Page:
The OG organization, which has become the Dota 2 World Champion, retained its first place on the list of most winning teams. Almost all of the winnings went to the team for merit in the TI9 tournament, but $900,000 dollars were contributed to the club by the Super Smash Bros. discipline. After winning the International, five OG players instantly became the highest-earning esports players in history.

Before the end of the year, OG announced a CS:GO roster, which managed to contribute another $21,500 US dollars, finishing 3rd in their first event under the OG banner. With more rumored teams joining OG in 2020, the Denmark based organization is looking strong to remain one of the highest-earning organizations in esports.

CS:GO tournament schedule for January

The beginning of the new year will not be abundant in tournaments for the world’s top tier Counter-Strike. Currently, there is a winter break for players and it will continue until the first cast at the end of January. Despite this, in the last days of the month, we will witness as many as two events, including one organized by BLAST featuring the new format. So it will be interesting. We invite you therefore to a short guide, concisely presenting upcoming events.

DreamHack Open Leipzig 2020

Already on January 24, we will witness the fight during DreamHack Open Leipzig 2020. A total of eight teams will compete, including Sprout, who became the first team to be confirmed for the first event of the year. The German organization secured a slot thanks to the triumph in the ESL Meisterschaft winter season, the German national championship. Five more participants will receive a direct invitation from the organizers, and the other two formations will be selected as part of the qualification, which will start on 10th of January.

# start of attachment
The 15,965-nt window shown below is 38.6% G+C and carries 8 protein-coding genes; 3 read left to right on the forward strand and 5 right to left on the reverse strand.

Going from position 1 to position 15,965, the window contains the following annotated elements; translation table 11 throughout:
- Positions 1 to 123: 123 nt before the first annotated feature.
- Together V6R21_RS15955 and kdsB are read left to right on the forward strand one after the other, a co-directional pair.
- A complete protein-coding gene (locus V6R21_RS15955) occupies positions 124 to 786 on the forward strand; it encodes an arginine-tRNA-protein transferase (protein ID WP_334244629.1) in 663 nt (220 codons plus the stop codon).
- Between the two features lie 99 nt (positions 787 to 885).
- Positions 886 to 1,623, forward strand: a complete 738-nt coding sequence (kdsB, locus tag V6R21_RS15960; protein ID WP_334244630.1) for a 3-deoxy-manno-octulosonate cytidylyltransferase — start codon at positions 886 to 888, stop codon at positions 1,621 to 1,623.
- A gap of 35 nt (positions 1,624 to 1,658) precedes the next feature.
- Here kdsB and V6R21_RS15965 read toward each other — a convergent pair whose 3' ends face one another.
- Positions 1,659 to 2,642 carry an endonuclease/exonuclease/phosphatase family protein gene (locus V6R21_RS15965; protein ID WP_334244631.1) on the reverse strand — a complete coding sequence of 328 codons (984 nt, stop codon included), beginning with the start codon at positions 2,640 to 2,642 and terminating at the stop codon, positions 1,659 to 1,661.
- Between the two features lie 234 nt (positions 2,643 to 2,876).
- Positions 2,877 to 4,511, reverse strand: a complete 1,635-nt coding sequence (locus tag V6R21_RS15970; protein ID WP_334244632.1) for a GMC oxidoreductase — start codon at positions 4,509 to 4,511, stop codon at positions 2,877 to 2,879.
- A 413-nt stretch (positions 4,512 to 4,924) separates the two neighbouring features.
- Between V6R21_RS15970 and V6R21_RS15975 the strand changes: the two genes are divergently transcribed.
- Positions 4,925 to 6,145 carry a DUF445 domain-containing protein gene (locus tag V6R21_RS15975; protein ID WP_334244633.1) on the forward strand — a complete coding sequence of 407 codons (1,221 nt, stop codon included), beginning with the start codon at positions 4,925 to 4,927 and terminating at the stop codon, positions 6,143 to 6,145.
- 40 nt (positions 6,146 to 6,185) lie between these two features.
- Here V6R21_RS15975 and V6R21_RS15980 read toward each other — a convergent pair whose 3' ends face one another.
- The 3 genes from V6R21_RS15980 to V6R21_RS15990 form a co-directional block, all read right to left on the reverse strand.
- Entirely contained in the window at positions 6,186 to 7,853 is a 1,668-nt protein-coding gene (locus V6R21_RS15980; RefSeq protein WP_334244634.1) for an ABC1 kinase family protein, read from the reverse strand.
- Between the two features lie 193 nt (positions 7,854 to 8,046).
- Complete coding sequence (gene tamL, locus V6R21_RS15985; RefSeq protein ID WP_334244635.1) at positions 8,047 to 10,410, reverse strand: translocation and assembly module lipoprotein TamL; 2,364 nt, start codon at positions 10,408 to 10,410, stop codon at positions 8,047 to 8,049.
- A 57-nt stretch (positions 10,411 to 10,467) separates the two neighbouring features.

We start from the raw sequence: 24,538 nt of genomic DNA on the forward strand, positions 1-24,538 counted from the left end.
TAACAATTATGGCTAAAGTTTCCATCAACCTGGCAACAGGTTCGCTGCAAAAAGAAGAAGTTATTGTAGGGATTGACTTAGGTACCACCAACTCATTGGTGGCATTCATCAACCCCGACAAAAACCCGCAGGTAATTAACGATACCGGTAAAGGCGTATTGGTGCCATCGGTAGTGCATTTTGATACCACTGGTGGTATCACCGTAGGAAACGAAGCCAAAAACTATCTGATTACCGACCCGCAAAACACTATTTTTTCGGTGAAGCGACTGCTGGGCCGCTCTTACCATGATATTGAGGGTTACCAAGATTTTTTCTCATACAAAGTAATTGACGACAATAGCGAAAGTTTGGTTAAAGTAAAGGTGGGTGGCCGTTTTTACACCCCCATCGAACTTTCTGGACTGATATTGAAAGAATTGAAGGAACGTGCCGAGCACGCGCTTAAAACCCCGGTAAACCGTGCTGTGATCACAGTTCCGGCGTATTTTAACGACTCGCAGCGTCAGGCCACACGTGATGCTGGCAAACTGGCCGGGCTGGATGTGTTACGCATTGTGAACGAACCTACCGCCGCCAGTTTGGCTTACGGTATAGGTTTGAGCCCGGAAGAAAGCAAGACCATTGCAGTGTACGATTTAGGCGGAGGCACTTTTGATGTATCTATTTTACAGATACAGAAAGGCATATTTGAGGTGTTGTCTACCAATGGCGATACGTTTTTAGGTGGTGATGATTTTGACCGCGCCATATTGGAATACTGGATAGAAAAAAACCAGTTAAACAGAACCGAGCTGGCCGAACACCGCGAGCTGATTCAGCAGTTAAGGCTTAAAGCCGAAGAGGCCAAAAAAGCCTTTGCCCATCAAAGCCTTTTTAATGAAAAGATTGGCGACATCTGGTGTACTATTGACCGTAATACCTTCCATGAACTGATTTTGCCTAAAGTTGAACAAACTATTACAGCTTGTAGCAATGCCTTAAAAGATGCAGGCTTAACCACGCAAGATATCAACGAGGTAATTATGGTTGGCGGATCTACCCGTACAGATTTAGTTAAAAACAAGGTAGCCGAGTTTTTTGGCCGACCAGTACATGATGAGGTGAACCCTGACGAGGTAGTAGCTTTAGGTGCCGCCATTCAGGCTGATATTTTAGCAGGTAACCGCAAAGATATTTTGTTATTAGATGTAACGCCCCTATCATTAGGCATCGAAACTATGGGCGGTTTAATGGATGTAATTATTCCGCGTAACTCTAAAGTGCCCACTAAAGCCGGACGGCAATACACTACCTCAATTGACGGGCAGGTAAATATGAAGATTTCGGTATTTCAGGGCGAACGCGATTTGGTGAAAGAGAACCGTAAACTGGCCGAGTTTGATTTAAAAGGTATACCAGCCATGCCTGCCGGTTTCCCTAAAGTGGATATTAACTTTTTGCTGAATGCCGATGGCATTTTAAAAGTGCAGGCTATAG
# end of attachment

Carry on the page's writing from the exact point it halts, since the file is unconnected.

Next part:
The format of the competition will remain unchanged compared to previous tournaments in the series. In Germany, all teams will again be divided into two groups. Opening and winning matches will be played to one winning map, while all other matches will be held in the BO3 format. A total of four teams will advance to the semi-final, and the winner of the event will receive $ 50,000 and … a ticket to DH Masters Jönköping.

BLAST Premier Spring Series 2020

The first stage of the BLAST Premier spring season will begin on the last day of January. Twelve invited teams were divided into three groups. In each group, we will see the struggles in the double elimination ladder, with all matches played until two won maps. Two best teams from each set will advance directly to the world finals, and the other six will fight for this privilege during the Showdown competition. Importantly, the total prize pool of the event will be over one million dollars, of which $300,000 will go to teams fighting in its first phase.

In January, we will, unfortunately, see only two duels as part of the above-mentioned tournament. In the first one FaZe Clan will take Ninjas in Pajamas, and in the next Team Liquid will face MIBR. Group A matches will last until February 2, and five more will appear three days later. Group C will start their duels on Valentine’s Day and end on February 16, when we will meet the full six who will fight in the BLAST Premier Showdown.

BLAST Premier Spring Series 2020 groups:
Group A Group B Group C
FaZe Clan

Team Liquid

MiBR

Ninjas in Pyjamas

Astralis

Complexity

Natus Vincere

Team Vitality

100 Thieves

Evil Geniuses

G2 Esports

OG